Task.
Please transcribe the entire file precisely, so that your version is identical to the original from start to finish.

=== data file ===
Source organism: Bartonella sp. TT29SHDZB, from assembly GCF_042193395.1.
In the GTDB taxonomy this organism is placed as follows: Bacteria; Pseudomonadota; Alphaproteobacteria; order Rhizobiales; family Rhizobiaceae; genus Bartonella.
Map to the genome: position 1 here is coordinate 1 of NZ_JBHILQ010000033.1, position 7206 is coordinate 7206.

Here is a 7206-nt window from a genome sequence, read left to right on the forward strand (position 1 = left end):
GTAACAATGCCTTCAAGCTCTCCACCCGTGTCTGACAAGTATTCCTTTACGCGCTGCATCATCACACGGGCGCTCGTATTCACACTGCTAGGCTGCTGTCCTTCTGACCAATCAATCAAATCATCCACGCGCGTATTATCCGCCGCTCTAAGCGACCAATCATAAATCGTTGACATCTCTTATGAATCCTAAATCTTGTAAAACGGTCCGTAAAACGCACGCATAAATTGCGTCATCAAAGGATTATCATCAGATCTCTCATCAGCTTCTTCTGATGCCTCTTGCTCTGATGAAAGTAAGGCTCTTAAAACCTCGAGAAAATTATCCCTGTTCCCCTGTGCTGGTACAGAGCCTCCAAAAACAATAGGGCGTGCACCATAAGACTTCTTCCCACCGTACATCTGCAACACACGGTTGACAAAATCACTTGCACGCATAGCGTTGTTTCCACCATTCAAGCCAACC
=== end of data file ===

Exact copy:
Source organism: Bartonella sp. TT29SHDZB, from assembly GCF_042193395.1.
In the GTDB taxonomy this organism is placed as follows: Bacteria; Pseudomonadota; Alphaproteobacteria; order Rhizobiales; family Rhizobiaceae; genus Bartonella.
Map to the genome: position 1 here is coordinate 1 of NZ_JBHILQ010000033.1, position 7206 is coordinate 7206.

Here is a 7206-nt window from a genome sequence, read left to right on the forward strand (position 1 = left end):
GTAACAATGCCTTCAAGCTCTCCACCCGTGTCTGACAAGTATTCCTTTACGCGCTGCATCATCACACGGGCGCTCGTATTCACACTGCTAGGCTGCTGTCCTTCTGACCAATCAATCAAATCATCCACGCGCGTATTATCCGCCGCTCTAAGCGACCAATCATAAATCGTTGACATCTCTTATGAATCCTAAATCTTGTAAAACGGTCCGTAAAACGCACGCATAAATTGCGTCATCAAAGGATTATCATCAGATCTCTCATCAGCTTCTTCTGATGCCTCTTGCTCTGATGAAAGTAAGGCTCTTAAAACCTCGAGAAAATTATCCCTGTTCCCCTGTGCTGGTACAGAGCCTCCAAAAACAATAGGGCGTGCACCATAAGACTTCTTCCCACCGTACATCTGCAACACACGGTTGACAAAATCACTTGCACGCATAGCGTTGTTTCCACCATTCAAGCCAACC